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CellCraft Alpha version gets live test in classrooms

Well, its been a while since I updated this blog, but fortunately development on the game has continued nicely.  Weve gotten to a point that we have what were calling an alpha release.  It is nearly feature-complete and is focused on acting as a sort of quick tutorial on the cell for students.  It doesnt have a real level structure, instead opting to give the player free-reign to move about, discover resources and organelles, and play around with the mechanics of the game.  Theres not really much of a goal with it yet thats coming soon.  You can see below what some of the tutorial slides look like, as well as our awesome new in-game encyclopedia.

The opening tutorial slide to the game.

The opening tutorial slide to the game.

You have discovered glucose!

You have discovered glucose!

Showing cytoplasmic metabolism of glucose into ATP

Showing cytoplasmic metabolism of glucose into ATP

In-game encyclopedia allows gamers to learn about the science behind the game pieces.

In-game encyclopedia allows gamers to learn about the science behind the game pieces.

The discovery-based game mechanic gives players the ability to move along at their own pace and either focus on something theyve just found or keep running about finding new things.  It works very well as a tutorial, though I dont know that itll make it into the final game.  Im considering offering it as a Cell 101 game that teachers could have students play in a classroom.  You can get through it in about ten minutes if you rush, but taking your time you can easily spend twenty.  It doesnt have the replay value and long gameplay that the full game will have, but it does offer a nice, bite-sized chunk that includes most of the major biological teaching points in a module that can easily be used for a single class-period experience.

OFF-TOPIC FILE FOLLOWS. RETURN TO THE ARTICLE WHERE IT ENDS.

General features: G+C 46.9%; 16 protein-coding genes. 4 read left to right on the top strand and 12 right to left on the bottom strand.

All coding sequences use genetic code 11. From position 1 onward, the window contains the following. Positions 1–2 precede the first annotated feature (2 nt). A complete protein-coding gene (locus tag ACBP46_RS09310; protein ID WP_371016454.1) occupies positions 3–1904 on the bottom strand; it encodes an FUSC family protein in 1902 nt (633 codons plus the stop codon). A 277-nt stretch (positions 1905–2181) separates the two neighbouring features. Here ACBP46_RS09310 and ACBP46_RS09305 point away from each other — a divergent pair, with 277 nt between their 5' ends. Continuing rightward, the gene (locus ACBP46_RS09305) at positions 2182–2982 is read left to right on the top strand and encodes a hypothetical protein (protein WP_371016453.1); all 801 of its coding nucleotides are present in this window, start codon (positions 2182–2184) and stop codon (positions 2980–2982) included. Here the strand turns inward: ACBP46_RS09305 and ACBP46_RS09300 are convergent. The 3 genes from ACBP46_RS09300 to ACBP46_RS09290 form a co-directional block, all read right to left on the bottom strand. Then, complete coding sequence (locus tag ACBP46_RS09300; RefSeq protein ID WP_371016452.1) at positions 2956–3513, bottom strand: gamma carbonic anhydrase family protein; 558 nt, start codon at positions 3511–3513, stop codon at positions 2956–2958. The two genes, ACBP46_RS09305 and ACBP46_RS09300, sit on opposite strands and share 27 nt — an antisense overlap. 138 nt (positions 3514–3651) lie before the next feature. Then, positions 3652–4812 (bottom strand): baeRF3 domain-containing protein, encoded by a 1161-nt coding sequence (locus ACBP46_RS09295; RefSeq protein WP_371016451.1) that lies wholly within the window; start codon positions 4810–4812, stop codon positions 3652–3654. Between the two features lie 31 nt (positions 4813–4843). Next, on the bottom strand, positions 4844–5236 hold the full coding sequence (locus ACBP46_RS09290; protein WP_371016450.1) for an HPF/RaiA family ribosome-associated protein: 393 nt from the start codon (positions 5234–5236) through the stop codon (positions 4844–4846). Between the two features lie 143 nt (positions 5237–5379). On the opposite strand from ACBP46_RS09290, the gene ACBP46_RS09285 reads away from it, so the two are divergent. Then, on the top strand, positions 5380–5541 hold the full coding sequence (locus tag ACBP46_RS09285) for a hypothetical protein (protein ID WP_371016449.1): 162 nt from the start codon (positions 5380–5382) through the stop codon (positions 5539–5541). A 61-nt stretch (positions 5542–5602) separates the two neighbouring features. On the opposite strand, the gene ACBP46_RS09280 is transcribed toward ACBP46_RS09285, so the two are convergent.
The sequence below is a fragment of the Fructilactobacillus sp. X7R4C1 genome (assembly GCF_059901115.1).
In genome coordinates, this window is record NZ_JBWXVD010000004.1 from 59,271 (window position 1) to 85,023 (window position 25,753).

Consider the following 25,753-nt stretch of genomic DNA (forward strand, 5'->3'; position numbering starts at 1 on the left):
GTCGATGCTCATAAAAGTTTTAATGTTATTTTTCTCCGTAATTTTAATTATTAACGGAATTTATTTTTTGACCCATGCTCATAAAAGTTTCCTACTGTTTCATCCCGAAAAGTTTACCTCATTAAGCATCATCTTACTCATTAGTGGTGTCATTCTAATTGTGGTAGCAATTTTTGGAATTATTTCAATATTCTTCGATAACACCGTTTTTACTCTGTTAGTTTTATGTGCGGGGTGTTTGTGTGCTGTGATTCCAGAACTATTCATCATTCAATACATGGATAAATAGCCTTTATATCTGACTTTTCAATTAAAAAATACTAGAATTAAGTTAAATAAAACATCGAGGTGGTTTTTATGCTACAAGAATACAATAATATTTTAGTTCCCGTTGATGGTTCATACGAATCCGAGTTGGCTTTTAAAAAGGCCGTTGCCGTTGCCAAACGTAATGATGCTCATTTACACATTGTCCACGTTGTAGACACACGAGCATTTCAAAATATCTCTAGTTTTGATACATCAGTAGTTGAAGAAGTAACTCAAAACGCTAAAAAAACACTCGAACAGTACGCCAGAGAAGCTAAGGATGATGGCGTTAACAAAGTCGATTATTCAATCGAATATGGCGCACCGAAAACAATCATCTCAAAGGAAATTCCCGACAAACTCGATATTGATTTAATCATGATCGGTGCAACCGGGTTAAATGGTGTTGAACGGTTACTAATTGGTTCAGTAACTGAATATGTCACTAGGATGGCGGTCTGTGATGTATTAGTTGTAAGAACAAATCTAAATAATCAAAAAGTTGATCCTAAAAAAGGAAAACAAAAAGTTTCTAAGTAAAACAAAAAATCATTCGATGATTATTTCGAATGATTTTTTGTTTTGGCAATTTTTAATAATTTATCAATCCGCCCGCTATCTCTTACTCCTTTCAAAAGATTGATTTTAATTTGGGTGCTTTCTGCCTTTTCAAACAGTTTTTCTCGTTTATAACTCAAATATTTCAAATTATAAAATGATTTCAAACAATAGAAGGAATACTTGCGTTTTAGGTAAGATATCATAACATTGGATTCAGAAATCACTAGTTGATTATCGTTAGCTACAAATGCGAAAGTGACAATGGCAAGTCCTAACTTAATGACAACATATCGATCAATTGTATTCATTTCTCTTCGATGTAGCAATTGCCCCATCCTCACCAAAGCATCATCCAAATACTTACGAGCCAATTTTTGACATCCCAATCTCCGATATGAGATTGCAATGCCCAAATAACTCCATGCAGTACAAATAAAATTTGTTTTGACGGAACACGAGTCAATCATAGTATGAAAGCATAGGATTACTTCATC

One of the members of the CellCraft team is an education grad student at Wake Forest University who is doing a thesis on using gaming as an educational tool, and he had the opportunity to do a test of the game in a high school biology classroom.  We dont have any numerical results yet, but the high schoolers were apparently a little skeptical at first but quickly really got into the game and were quite enthusiastic.  This is extremely encouraging considering at this point its not even a game: theres no conflict or goal for the player.  For them to enjoy and be intrigued already is very exciting, and should only get better as we start on the next project, which is adding viruses to attack your poor little cell

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